What are some of the key risks to this stance?

The obvious risk is that this strengthening tailwind dissipates in some way, or it dissipates more than expected or evaporates for some businesses and for consumers as they come out of the pandemic. And so our analysis is really focused on understanding those trends that are sustainable and those activities that even if they retreat, they retreat to a higher level than they were before the crisis. As a stock-picking investor, the other key risk obviously is if a management team mis-executes their strategy in some way, and that damages our long-term thesis for the investment.

Specifically in the technology sector at the moment there are very expensive valuations. How would you justify that?

In our view, the growth will continue or growth companies will continue to command a higher premium relative to other investment opportunities. And this is for a couple of reasons. One, we think that true growth opportunities are fewer in a world of lower GDP growth rates, there'll be sought out more frequently. And secondly, in an era of ultra-low interest rates, this reduces the discount rates that we use to evaluate stocks. And so this allows investors to extend their timeframes to increase their focal length if you like, and this tends to favour growth opportunities.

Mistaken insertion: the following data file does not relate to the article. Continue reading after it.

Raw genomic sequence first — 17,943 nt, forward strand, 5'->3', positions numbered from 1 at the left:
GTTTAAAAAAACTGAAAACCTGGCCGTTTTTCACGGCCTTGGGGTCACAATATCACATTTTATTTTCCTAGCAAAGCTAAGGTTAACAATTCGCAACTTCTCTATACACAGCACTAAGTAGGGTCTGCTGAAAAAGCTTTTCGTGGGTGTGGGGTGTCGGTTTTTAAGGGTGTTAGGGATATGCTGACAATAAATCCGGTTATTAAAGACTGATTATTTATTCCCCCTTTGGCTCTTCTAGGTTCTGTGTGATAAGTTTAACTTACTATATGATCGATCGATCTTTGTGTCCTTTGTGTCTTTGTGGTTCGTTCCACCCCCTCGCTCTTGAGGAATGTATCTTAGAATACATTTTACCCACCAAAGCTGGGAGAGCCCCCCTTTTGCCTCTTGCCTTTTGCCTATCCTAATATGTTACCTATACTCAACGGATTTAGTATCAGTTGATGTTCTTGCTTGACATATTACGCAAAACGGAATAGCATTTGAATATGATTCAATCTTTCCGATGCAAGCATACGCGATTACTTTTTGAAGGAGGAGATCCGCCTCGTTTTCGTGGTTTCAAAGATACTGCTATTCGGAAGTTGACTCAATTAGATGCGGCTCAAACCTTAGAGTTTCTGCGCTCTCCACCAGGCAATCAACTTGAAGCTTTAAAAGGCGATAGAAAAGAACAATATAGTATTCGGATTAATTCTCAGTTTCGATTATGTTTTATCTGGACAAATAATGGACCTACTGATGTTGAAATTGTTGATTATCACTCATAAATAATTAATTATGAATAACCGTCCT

We also see some businesses such as software as a service (SAAS) businesses having the potential to cater for very large and often global addressable markets. This enhances their potential to achieve a long-term compounding of their growth.

One key final point; as stock pickers, we only really invest in the companies where we see the potential for long-term adequate returns, and that's not the case for every tech stock. Indeed there are some tech stocks that should be avoided merely because they are expensive either with a long-term perspective.